• Consider probiotics, selecting 1 product at a time and monitoring the effects, as there is considered to be no harm associated with probiotics for individuals with IBS.  Each probiotic trial should last a minimum of 4 weeks at the manufacturer’s recommended dose.
  • Particularly for patients with diarrhea-predominant IBS, consider an elimination or empirical diet when food appears to be a trigger for IBS symptoms.  If symptoms do not improve within 2 to 4 weeks, the specific foods eliminated are an unlikely cause of IBS symptoms.

These are all recommendations that make sense to the TCM mindset and most acupuncturists would give you similar advice if you seek treatment for IBS.  We would also suggest sticking to warm, cooked foods for the time being to go easy on your digestive system.

You can learn more about addressing both Liver Qi Stagnation and dampness right here on Integrating Health!  Want to know more?  Post your questions here in the comments section!

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Showing 8 comments
  • Naomi
    Reply

    Another great post! Thank you.

    • Naomi Skoglund L.Ac.
      Reply

      Thank you for reading Naomi! Feel free to repost or share with your patients who suffer from IBS.

      • Naomi Frank
        Reply

        I will! There’s lots of info out there but not much that is really clear and helpful like this.

  • Sarah chan
    Reply

    Hi,
    When you say do not increase wheat bran intake, do you suggest gluten free or simply moderate the amount of intake?

    Do the ground flax seeds need to be fresh? Are the capsules ok as supplements?

    • Naomi Skoglund L.Ac.
      Reply

      Hi Sarah,
      The recommendations actually come from the British Dietary Council, and they speak specifically about wheat bran. In my practice, I see that many patients with IBS do really benefit from eating a gluten-free diet, while others find relief just by cutting out wheat. A small percentage of people need to take it a step further, to a GAPS or Specific Carbohydrate Diet.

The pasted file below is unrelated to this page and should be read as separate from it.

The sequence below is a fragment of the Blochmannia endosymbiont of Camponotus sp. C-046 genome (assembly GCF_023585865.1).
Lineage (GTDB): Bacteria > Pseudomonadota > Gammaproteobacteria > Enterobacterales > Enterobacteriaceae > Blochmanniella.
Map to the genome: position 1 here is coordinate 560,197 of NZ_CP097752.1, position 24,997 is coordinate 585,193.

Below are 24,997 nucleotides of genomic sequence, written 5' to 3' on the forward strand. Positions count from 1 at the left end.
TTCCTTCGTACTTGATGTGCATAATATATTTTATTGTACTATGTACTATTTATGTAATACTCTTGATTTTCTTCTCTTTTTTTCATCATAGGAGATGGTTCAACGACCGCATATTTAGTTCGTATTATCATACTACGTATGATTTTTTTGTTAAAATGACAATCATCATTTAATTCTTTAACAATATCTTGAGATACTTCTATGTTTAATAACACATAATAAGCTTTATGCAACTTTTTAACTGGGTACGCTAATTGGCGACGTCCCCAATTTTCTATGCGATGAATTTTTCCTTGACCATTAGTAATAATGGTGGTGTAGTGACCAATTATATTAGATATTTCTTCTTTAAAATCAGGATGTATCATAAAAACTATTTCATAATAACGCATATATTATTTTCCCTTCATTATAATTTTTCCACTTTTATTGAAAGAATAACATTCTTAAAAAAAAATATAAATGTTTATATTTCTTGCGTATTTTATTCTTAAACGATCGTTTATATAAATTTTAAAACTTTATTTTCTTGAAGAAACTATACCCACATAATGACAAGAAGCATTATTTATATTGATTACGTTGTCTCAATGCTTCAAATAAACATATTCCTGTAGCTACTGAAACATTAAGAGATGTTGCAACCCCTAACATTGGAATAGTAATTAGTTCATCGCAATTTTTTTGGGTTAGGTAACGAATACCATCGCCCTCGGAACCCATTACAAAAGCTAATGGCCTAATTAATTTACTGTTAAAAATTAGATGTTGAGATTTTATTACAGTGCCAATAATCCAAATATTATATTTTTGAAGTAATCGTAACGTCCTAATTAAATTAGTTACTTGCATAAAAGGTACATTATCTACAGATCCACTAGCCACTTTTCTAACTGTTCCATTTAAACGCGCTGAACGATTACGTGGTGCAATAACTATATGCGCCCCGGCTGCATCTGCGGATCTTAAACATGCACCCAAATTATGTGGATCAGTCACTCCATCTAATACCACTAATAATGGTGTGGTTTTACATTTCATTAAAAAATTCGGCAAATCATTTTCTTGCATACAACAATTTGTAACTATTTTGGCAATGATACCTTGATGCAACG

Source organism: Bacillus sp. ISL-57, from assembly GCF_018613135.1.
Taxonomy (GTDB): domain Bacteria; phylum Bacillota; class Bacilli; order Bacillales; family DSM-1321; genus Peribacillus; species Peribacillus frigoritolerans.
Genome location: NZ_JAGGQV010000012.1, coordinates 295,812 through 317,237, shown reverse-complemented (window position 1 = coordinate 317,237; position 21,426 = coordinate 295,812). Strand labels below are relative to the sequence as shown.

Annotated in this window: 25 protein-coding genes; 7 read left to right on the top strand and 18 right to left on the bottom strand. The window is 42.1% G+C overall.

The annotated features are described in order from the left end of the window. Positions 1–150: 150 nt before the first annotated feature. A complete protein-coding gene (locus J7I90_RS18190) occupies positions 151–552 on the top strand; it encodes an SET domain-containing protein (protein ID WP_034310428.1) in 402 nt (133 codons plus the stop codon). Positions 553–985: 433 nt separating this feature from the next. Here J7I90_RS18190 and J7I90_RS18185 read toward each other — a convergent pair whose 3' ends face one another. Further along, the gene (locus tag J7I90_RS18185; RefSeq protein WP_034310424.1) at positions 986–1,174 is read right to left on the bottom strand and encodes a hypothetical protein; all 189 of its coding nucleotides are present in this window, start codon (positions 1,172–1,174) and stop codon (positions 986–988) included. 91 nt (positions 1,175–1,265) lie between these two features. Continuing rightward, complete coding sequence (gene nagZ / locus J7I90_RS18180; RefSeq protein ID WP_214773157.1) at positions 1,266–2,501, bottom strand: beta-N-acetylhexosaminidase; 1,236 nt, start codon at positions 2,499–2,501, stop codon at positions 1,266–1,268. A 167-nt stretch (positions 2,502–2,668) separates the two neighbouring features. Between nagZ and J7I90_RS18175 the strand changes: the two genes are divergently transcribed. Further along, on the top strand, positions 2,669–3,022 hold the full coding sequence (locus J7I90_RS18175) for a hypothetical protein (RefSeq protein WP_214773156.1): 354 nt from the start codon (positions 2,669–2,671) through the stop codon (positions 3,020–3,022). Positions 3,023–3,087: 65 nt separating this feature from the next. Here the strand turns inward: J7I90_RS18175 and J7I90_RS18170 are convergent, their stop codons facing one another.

The flax seed recommendation is specifically for people with constipation-dominant IBS. In this case, ground fresh flax seed is the best option because the fiber is bound up with the oil. Flax seed oil may be ok to substitute, depending on the level of dampness in your body.
      I hope that’s helpful!

  • Self Similar
    Reply

    ““Fermentable carbohydrates” is a fancy way of saying reduce alcohol, sugar (including fruit sugar), and simple carbohydrates. ” is incorrect. Fructans and galactans are not simple sugars.Althugh those carbohydrates with a low degree of polymerization are the biggest problem.

  • Sunny
    Reply

    Hi Naomi,
    I happen to have Diarrhea predominant IBS and I eat mostly vegetarian diets.
    I do eat fish occasionally other than that I don’t eat any meat, eggs etc.

    Do you have any suggestions for me please ? I would really appreciate your advise as I’m really frustrated with this IBS.

    Sincerely,

    Sunny K

    • Naomi Skoglund L.Ac.
      Reply

      Hi Sunny,
      IBS can be very frustrating! I would suggest seeing a TCM practitioner who specializes in digestive issues to get an individualized treatment plan. Without seeing you, I can’t give you any particular suggestions. I will say that many people with diarrhea-predominant IBS need to be careful with the amount of fiber that they consume.